“The damage that was done to me could have been resolved to me in seven working days if Doug Goehring hadn’t pardoned the aerial sprayer and covered up for them with ‘alternative facts,’” Heitkamp said. “They make up alternative facts which is another word for lying. The negligent parties contacted the Commissioner of Agriculture, Douglas Goehring and requested administrative pardons for the negligent acts, which were then granted by the commissioner.”
Heitkamp’s losses totaled more than $100,000, half from his damaged crops, and half for legal fees and increased insurance premiums over the years since.
Barnesville attorney Zenas Baer of Zenas Baer and Associates represented Heitkamp in the civil suit against Sunrise Spraying Services, which was settled out of court. He took issue with the proper definition of Heitkamp’s word pardon, but said the connotation is real.
“It depends on your definition of pardon,” Baer said. “A pardon requires that there be some sort of conviction or penalty imposed, and absolves an individual to pay the price for wrongdoing. I’m not aware of any wrongdoing that was established and then pardoned. He is correct as it appears as though the evidence would show the applicator received a pass from the Department of Agriculture and Pesticide Control before they came out to look at the damage.”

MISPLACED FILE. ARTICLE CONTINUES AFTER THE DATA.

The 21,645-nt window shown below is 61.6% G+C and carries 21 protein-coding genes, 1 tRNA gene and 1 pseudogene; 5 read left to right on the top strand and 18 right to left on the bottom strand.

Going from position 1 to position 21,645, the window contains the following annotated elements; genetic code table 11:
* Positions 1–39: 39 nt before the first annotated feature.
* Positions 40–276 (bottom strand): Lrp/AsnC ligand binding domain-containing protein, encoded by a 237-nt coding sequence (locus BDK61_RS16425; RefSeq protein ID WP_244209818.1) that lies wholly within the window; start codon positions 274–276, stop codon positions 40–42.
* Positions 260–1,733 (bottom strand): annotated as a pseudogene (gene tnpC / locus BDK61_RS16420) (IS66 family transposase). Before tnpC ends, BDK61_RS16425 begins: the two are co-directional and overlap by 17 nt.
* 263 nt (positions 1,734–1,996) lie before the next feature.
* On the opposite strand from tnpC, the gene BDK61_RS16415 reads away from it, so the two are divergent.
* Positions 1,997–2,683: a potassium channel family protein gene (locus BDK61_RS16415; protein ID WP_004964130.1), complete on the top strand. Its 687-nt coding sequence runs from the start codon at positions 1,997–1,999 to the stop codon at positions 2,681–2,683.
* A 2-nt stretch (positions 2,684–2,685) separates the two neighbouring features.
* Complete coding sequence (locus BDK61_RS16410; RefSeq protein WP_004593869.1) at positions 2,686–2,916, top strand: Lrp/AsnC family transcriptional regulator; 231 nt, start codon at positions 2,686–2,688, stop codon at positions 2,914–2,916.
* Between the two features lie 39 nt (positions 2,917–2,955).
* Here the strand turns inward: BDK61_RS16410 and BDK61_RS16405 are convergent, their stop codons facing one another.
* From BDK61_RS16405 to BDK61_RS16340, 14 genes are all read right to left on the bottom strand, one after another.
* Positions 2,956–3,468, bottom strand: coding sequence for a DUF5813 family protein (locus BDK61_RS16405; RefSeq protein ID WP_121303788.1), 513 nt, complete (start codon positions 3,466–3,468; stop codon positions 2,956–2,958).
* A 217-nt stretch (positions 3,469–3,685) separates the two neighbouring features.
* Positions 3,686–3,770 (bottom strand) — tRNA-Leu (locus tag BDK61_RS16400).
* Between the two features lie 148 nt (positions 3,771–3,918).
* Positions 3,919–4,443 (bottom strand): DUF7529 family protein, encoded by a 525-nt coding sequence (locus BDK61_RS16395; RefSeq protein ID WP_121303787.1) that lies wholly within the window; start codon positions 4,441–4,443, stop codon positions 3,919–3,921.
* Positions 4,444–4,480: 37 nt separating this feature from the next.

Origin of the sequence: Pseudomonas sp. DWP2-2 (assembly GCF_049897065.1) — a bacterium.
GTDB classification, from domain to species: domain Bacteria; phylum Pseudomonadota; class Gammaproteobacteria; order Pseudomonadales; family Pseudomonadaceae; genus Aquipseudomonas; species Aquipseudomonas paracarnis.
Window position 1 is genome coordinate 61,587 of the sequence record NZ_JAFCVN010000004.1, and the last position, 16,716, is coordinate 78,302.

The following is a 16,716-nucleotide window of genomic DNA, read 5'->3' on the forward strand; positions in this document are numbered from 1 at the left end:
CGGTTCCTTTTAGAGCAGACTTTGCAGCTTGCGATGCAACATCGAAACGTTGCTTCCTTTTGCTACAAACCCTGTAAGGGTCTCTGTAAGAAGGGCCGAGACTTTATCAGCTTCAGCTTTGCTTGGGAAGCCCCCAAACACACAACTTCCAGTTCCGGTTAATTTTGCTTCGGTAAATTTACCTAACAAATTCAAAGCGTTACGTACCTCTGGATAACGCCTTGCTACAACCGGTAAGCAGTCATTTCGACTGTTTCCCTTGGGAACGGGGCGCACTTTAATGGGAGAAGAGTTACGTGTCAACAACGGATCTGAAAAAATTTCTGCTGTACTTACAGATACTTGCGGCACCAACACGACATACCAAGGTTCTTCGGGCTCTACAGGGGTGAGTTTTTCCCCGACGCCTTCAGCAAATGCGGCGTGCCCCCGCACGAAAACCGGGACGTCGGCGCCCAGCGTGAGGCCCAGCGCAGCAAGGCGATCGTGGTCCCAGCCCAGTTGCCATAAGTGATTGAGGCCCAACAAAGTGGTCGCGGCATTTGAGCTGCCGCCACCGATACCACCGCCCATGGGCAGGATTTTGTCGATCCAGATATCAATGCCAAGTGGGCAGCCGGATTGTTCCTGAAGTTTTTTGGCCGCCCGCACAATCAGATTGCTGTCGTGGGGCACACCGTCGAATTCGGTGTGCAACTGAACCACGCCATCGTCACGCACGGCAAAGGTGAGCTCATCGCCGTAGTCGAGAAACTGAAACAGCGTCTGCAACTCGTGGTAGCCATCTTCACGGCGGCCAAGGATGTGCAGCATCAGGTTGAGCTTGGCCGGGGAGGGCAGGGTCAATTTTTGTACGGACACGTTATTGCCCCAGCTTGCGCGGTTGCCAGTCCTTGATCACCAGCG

Goehring, who is running for re-election this year, didn’t answer questions pertaining to department pardons, but said his agency, as well as the U.S. Environmental Protection Agency investigated, and could not find fault with anyone involved, because two neighbors sprayed on the same day.